Wilderness still exists where elk can run free
Published: December 6, 2009
Modified: December 8, 2009 at 10:40 am
I’m stuck. After spending the last 30 minutes diving into an ever-deepening thicket of cedar, oak and thistles, the game trail I’ve been following through Styx Canyon has gone somewhere humans were not meant to go.
And then I hear it: loud thumps on the ridge ahead of me. Looking up, I see the bounding form of a large female elk fleeing over a granite-topped ridge.
It’s an awesome but vexing sight. Elk sightings are rare in Oklahoma, but I’ve already seen two on this trip to the Charon’s Garden Wilderness Area west of Lawton. I admire the old gal’s pluck, but I’m a little jealous that an animal that large can move so easily through this rocky and thorn-infested morass. She’ll cover miles of ground in no time while it will take me a good hour just to go a half mile out of the canyon.
And that is why I love this place. So much of Oklahoma is fenced, plowed, sectioned and developed. Even the wildlife refuge that surrounds Charon’s Garden is relatively tame compared with what I’m entangled in now. Welcome to one of the last wild places left in Oklahoma.
I’m not alone. Hiking buddy Johnny Hunter and his sister, Ouida Plumlee — veterans of hiking in the Wichita Mountains — are with me. Other than that, there’s not a soul around.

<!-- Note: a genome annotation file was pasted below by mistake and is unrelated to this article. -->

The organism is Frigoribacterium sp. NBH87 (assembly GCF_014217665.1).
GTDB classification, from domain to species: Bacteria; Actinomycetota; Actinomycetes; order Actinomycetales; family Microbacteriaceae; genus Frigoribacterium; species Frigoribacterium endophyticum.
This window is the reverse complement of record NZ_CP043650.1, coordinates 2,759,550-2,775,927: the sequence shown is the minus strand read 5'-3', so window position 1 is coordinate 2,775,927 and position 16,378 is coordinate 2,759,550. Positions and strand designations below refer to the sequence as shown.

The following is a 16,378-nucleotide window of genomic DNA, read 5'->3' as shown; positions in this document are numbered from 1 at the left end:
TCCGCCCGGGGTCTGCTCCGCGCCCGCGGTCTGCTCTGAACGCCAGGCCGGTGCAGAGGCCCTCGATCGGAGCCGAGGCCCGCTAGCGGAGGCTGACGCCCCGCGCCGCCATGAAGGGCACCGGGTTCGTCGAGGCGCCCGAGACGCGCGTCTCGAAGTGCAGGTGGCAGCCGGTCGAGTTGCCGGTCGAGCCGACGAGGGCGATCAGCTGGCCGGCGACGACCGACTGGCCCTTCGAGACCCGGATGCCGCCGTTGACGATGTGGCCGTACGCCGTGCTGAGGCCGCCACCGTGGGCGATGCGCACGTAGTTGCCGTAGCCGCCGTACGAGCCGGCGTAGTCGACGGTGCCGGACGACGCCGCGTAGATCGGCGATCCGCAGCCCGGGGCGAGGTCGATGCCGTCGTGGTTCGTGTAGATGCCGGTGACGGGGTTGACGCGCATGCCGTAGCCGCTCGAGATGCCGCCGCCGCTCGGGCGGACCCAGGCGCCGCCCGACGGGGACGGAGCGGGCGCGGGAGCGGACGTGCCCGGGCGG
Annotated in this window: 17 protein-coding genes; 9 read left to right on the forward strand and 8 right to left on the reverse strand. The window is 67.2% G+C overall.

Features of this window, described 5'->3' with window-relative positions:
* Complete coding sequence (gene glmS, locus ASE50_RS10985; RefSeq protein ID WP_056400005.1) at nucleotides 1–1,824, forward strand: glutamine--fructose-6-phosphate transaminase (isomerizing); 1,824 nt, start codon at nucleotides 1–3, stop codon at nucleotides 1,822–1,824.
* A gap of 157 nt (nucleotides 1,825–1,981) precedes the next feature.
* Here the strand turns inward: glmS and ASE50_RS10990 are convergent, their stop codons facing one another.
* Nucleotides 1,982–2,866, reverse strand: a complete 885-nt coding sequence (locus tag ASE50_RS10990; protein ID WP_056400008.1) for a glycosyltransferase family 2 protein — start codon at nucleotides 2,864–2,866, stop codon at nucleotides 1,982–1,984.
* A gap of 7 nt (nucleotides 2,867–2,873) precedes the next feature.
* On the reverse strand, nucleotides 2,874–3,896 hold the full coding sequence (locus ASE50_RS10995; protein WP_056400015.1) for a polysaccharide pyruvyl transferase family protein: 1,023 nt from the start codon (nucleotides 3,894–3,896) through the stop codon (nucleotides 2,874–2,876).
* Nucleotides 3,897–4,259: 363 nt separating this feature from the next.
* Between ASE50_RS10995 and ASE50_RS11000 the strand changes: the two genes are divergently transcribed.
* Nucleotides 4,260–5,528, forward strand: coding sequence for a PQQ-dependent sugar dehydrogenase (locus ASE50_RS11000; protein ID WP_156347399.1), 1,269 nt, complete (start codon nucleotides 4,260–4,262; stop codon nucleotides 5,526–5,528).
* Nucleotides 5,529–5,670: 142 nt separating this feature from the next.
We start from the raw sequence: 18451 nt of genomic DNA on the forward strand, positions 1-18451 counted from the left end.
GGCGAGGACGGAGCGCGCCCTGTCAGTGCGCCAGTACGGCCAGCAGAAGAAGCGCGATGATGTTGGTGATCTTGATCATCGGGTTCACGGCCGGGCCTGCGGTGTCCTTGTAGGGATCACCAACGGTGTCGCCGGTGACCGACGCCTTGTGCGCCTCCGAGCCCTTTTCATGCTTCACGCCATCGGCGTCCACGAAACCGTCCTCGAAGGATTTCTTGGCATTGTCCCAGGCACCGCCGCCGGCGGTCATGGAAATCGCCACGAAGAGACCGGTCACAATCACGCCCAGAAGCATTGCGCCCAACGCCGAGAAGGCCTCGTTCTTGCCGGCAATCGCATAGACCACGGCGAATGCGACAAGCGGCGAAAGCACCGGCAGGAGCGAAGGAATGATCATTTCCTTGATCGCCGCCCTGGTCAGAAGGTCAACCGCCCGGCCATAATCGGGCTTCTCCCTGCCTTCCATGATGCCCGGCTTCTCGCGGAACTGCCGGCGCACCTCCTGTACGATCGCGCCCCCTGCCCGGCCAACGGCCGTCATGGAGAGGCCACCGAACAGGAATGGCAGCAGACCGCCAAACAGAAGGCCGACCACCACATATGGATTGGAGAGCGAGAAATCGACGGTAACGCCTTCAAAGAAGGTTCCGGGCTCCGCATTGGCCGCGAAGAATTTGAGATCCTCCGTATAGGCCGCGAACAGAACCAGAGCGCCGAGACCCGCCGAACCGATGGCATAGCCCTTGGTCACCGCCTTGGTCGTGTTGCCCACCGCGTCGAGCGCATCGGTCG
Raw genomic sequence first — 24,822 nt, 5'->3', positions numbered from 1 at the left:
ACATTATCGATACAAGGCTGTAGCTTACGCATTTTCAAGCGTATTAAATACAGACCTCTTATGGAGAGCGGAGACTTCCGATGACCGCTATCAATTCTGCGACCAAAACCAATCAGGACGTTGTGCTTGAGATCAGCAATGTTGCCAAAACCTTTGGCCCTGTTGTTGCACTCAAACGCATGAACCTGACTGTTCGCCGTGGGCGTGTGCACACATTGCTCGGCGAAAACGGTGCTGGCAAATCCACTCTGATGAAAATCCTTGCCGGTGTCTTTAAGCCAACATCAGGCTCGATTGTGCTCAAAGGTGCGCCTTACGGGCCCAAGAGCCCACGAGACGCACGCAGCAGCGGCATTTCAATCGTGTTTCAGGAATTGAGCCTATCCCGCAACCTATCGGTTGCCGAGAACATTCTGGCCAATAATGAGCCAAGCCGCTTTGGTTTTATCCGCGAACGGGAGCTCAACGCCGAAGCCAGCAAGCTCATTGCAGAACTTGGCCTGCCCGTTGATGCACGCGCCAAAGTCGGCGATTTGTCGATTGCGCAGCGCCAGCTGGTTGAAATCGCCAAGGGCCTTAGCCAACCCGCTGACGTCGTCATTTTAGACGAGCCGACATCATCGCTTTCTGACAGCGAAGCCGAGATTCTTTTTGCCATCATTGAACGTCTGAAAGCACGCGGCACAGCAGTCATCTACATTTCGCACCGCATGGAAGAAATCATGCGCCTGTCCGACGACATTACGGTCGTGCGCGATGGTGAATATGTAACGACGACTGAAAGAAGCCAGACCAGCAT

At the time of this little journey, the mountains are in their full fall regalia. The red, yellow and orange hues of broadleaf trees complement the deep green cedars. Rising above it all are the light browns, grays and pinks of ancient granite peaks whose ramparts guard Styx Canyon’s wild heart.
Much of our day was spent off-trail, and the going was slow. But we finally reached what may be the state’s most isolated mountain. In climbers’ circles, it’s called Mount Mitchell, named after a doctor who met his end in another part of Charon’s Garden.
Mitchell’s north face is steep and rugged. The rock tears at my hands as I seek hand and foot holds and do my best Spider-Man impression. House-sized boulders, sheer faces and deep crevasses threaten to stop our ascent and cut off any retreat. Mount Mitchell is every bit as wild as the countryside around it.
Finally standing atop Mitchell’s tiny summit block, I survey Charon’s Garden and beyond. A stiff north breeze wants to knock me back, but I linger a bit longer. With great effort comes great reward, which in this case is solitude and scenery. Only the distant roar of military jets reminds us of how close civilization really is. Other than that, there’s nothing manufactured here. Just the sounds of the wind, distant bird calls and, on occasion, rustling in the underbrush from creatures more nimble than me.
Assistant Local Editor